We think this media tradition of daily journalists making deals with campaigns in which they agree, in exchange for access, not to report all kinds of stories until after the election has outlived its usefulness. And frankly, during this cycle it doesn't appear that journalists were able to rustle up that many great scoops that justify their willingness to sit on stories until campaigns give them the okay to write them up.
Newsweek is now hyping its latest, this-is-what-we-didn't-tell-during-the-election edition, Newsweek 2008 Special Election. Here's how a former Newsweek writer described the deal the mag struck for the election cycle:
The agreement Newsweek had made with each of the campaigns was that in addition to the reporters covering them day to day, there would be another bunch whose material would be kept confidential and published in a special issue of the magazine, as well as in a book, that would come out after the election.
Why would news orgs agree to keep confidential newsworthy information about presidential campaigns? It strikes us as odd. As for what Newsweek was able to come up with behind the scenes, judging from its press release, it hardly seemed worth bending the rules of journalism. i.e. Zzzzzz:
-- McCain also was reluctant to use Obama's incendiary pastor Rev. Jeremiah Wright as a campaign issue. He had set firm boundaries: no Jeremiah Wright; no attacking Michelle Obama; no attacking Obama for not serving in the military.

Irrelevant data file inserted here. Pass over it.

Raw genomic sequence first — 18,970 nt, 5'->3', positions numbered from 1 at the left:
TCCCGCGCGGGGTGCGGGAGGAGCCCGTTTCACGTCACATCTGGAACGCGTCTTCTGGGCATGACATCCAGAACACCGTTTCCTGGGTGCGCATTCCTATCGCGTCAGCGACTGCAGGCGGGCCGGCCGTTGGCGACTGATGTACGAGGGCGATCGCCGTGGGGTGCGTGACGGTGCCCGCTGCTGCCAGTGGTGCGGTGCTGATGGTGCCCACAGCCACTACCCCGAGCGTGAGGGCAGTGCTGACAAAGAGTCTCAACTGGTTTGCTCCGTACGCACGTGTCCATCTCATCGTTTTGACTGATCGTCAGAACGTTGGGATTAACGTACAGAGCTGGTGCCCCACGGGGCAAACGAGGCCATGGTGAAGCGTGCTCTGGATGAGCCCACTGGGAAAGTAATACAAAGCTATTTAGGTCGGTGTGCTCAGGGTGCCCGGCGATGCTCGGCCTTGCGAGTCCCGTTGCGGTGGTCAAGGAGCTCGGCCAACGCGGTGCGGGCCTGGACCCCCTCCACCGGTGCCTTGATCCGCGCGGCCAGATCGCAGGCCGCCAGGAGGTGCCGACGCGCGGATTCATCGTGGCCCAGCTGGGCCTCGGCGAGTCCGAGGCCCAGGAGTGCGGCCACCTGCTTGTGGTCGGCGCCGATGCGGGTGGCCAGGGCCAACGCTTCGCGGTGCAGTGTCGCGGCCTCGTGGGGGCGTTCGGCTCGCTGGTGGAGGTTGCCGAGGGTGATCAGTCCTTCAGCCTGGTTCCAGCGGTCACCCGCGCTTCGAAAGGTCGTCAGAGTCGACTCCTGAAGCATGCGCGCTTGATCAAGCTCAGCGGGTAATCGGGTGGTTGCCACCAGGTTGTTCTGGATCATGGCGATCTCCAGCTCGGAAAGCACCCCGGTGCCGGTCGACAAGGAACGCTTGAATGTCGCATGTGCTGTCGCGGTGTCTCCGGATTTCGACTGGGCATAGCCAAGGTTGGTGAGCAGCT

-- Obama was never inclined to choose Sen. Hillary Clinton as his running mate, not so much because she had been his sometime bitter rival on the campaign trail, but because of her husband. Still, as Hillary's name came up in veep discussions, and Obama's advisers gave all the reasons why she should be kept off the ticket, Obama would stop and ask, "Are we sure?" He needed to be convinced one more time that the Clintons would do more harm than good.
-- McCain was dumbfounded when Congressman John Lewis, a civil-rights hero, issued a press release comparing McCain with former Alabama Gov. George Wallace, a segregationist infamous for stirring racial fears.